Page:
The global lockdowns were responsible for la deluge of music – good, bad and indifferent. There was something about being cooped up that frustrated anyone with an artistic bone in their body. It prompted Steve Lucas to do a long run of streamed shows from his Melbourne home, and it birthed the idea for “Cross That Line”, which was committed to hard drive in a studio as soon as restrictions lifted.
Lucas is best-known for his role as frontman for X, the punk rock and roll vehicle for him, the late Ian Rilen, Steve Cafeiro and Ian Krahe as well as a long line of subsequent bandmates. As sole surviving original member, Lucas still revels in the occasional X show. This solo album sounds nothing remotely like that.
JOBRIATH A.D. (2002)
Written, produced and directed by Kieran Turner
Weird times we live in, to paraphrase John Waters. We've gone from people rebelling against rules, to becoming fanatical lil' rule-mongers, themselves. That's some crazy shit, and you gotta wonder what's up with all that.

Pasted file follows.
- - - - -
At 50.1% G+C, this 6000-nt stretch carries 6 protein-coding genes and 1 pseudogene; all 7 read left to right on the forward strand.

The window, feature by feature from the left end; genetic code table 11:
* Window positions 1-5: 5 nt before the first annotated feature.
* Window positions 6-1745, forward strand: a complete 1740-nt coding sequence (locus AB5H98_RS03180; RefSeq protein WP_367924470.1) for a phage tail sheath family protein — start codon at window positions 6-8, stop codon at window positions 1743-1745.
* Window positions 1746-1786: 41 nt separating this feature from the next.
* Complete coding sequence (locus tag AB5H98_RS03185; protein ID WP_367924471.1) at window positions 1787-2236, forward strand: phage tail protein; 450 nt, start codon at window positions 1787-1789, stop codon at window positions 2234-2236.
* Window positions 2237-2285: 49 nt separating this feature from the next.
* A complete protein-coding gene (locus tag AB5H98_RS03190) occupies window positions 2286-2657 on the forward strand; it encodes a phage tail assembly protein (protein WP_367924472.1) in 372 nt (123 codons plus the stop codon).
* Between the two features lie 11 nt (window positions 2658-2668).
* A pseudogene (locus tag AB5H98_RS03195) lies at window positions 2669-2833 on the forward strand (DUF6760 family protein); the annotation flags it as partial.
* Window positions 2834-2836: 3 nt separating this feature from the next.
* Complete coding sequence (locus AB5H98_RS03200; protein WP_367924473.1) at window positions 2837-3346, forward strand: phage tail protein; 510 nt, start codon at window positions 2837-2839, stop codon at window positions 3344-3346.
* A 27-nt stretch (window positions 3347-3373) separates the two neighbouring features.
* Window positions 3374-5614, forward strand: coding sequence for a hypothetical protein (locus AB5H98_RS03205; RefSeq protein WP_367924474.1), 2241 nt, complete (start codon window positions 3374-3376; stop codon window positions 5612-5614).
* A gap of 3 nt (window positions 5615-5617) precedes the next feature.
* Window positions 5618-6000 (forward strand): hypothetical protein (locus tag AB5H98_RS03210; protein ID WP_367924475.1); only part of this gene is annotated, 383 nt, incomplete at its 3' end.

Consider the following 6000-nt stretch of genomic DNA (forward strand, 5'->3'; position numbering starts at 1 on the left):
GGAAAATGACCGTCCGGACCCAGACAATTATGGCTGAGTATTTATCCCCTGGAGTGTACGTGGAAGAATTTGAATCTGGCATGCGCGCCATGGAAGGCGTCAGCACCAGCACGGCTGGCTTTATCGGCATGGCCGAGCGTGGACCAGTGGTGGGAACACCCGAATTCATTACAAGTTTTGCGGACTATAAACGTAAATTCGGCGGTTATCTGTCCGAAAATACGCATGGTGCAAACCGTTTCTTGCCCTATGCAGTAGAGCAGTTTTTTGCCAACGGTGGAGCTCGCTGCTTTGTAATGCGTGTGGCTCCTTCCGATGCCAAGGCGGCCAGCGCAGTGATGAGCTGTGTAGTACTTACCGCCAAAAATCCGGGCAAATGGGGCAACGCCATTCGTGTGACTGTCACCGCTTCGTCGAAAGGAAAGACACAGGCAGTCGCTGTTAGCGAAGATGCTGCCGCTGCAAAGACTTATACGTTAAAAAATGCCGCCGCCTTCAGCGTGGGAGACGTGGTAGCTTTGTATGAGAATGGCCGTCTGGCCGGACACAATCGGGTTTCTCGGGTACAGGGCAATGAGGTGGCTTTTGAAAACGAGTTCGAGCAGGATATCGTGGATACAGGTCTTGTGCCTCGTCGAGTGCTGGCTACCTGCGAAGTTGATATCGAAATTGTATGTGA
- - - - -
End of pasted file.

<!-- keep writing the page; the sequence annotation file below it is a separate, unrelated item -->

Probably the most moving film I've seen since "Beautiful Darling", the also poignant Candy Darling story, is "Jobriath A.D." You might know he was one of the first openly gay, glam, wouldbe seventies rock stars, who was first discovered whilst singing in the Broadway play, "Hair". In the hippie dippy era, he made a baroque pop album with a band called Pidgeon. He was drafted by the army, went AWOL, and did time in a military psychiatric facility. He came from a tragically broken family and his mom never fully accepted him, because of his sexual identity which caused him acute pain. He was a really sweet, upbeat, positive force as a young person, a painter/singer/composer/piano playing prodigy but the cruel music industry weasels around him kinda turned him more cynical and sad, almost overnight.